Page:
THANDI KLAASEN

Mu­si­cians vow to pre­serve her story

The Star Early Edition - - FRONT PAGE - MASEGO PANYANE Masego.panyane@inl.co.za

LEG­ENDARY jazz mu­si­cian Thandi Klaasen must be buried with the re­spect she de­serves.

This was the sen­ti­ment shared by Min­is­ter of Arts and Cul­ture Nathi Mthethwa when he vis­ited her home in Eden Park, Al­ber­ton, yes­ter­day to pay his re­spects.

Mthethwa was joined by Ekurhu­leni mayor Mzwandile Masina and leg­endary artists Joe Mafela, Letta Mbulu, Dorothy Ma­suka, Abi­gail Kubeka and Si­bongile Khu­malo, among oth­ers.

Also seen at the home yes­ter­day af­ter­noon was well­known pho­tog­ra­pher Peter Magubane.

“We are here to pay our re­spects to one of the icons, the leg­ends, some­body who lived life to its fullest. We are here to say as South Africans that we are bet­ter to have heard her sing and hav­ing heard her talk­ing to us while she was still alive,” Mthethwa said.

“We are glad that the fam­ily shared her life with us, and all that’s left to do is re­cip­ro­cate that good­will,” Mthethwa added, speak­ing of why Klaasen de­served a dig­ni­fied fu­neral.

Masina said he ap­pre­ci­ated the sup­port Klaasen had given the gov­ern­ment while she was alive.

Masina added that she was a staunch sup­porter of the ANC.

“We re­main in­spired by the life of umama wethu, and her pass­ing has pro­vided the op­por­tu­nity for dif­fer­ent gen­er­a­tions to come to­gether and share ex­pe­ri­ences.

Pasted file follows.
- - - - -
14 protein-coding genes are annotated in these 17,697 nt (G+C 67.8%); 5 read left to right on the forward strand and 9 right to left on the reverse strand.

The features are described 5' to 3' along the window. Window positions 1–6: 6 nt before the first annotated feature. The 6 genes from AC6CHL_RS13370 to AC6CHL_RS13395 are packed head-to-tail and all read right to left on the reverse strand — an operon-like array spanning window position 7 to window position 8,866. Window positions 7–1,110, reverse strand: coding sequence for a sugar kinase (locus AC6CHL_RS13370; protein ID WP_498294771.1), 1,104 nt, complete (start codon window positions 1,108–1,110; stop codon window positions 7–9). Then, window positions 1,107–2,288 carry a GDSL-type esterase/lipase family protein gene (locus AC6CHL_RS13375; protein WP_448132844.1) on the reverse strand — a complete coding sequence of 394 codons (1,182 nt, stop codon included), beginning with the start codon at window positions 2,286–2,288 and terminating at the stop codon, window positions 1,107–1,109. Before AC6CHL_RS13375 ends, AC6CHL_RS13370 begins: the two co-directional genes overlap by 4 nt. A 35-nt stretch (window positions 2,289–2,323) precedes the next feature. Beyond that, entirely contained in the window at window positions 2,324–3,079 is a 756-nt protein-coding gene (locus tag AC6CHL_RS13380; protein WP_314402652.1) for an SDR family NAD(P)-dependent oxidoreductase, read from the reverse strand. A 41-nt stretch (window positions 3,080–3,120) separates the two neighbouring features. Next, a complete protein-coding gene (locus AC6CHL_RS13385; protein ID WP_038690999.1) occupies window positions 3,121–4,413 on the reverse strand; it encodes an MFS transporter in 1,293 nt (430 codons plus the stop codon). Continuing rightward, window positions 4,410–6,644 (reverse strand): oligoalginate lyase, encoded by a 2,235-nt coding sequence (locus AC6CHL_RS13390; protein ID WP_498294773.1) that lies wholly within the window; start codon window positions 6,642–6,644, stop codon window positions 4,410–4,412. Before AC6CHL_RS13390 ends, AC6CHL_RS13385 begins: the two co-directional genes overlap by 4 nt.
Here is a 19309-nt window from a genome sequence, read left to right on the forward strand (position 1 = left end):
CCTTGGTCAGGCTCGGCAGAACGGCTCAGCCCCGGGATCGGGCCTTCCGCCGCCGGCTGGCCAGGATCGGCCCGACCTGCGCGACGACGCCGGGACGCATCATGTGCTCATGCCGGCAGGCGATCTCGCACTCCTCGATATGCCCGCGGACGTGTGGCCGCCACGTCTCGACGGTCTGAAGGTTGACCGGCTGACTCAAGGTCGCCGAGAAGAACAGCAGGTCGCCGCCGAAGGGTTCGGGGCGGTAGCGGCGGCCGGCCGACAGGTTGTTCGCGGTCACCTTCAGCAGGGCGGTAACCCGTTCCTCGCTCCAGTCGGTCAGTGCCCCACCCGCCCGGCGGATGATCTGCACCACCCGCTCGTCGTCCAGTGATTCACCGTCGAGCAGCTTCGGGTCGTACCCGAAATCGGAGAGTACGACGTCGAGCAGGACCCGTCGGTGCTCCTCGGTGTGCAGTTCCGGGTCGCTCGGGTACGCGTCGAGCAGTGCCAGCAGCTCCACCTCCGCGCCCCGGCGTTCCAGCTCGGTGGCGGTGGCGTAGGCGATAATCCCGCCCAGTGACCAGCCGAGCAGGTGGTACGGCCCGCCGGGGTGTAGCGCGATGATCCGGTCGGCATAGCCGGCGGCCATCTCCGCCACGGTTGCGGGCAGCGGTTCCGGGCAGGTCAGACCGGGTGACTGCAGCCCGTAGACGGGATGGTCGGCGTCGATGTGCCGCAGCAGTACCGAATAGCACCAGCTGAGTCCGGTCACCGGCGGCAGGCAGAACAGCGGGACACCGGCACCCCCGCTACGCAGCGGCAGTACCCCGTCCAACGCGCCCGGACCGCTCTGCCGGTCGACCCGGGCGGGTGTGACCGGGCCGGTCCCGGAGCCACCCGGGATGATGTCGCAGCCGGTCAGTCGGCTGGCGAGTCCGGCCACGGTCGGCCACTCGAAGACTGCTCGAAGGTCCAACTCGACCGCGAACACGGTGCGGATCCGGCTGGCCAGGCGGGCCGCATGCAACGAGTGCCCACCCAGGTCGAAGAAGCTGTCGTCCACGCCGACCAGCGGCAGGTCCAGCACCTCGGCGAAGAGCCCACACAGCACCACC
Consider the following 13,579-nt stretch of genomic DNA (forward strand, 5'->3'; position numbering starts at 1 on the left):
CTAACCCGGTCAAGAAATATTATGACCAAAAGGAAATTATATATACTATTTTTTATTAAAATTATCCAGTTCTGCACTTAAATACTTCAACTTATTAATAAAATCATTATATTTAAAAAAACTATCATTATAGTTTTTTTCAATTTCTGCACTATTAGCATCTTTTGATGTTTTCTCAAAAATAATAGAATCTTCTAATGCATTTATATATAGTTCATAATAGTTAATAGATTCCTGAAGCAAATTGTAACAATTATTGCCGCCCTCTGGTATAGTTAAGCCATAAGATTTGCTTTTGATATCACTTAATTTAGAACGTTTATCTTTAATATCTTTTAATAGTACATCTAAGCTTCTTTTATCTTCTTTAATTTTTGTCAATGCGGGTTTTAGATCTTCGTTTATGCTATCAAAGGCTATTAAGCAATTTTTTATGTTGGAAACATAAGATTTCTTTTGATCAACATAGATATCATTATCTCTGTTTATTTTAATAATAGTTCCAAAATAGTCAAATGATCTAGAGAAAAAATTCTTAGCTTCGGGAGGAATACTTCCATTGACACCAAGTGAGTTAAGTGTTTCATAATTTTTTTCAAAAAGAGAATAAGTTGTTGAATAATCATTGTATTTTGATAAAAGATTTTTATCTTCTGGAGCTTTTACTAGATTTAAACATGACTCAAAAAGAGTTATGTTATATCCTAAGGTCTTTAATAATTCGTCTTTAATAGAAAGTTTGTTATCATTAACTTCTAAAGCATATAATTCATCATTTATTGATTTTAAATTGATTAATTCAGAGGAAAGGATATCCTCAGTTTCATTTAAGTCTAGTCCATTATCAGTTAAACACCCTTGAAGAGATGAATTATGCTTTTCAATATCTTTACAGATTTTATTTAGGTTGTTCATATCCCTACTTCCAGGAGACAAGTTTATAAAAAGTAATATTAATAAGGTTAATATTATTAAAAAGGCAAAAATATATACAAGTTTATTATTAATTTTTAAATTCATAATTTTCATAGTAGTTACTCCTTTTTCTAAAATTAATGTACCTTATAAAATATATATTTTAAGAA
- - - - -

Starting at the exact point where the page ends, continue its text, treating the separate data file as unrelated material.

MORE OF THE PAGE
“As a city, we have lost a great soul in mama Thandi,” Masina said.

Com­poser and mu­si­cian Cai­phus Se­menya said Klaasen’s pass­ing had made them re­alise the im­por­tance of the lives and sto­ries of leg­ends be­ing doc­u­mented prop­erly.

“We were speak­ing with Msomi (di­rec­tor and play­wright Wel­come Msomi), say­ing be­fore we all die and leave you in the dark, we are go­ing to work with the min­is­ter to doc­u­ment all these lives prop­erly. So when we pass, there will be ac­cu­rate ref­er­ences to our lives. That will be the best way to pre­serve his­tory,” Se­menya said.

Klaasen’s daugh­ter Lor­raine said see­ing all her mother’s peers gath­ered to­gether to pay trib­ute to her was a tes­ti­mony to the love the icon gave oth­ers.

“We nor­mally say, ‘don’t tell me you love me, show me you love me’. The leg­ends be­ing here to pay trib­ute showed their love – we couldn’t even fit all of them in the lounge,” Lor­raine said.

She said she hoped that the leg­ends and other artists would also visit each other while they were alive.

Lor­raine added that she would re­mem­ber her mother’s hu­mil­ity and love of life.

“I will al­ways re­mem­ber my mother as a hum­ble per­son. She sang for prime ministers, kings and queens but she was ap­proach­able.

“She was lov­ing and kind and com­pas­sion­ate, and she for­gave ev­ery­one who has ever wronged her – that’s a les­son I took from her,” she said.

True to the spirit of Klaasen, the leg­ends sang a mov­ing re­frain to re­mem­ber her the way she lived – with music.

GOOD­BYE: Thandi Klaasen, “lov­ing, kind and com­pas­sion­ate”.

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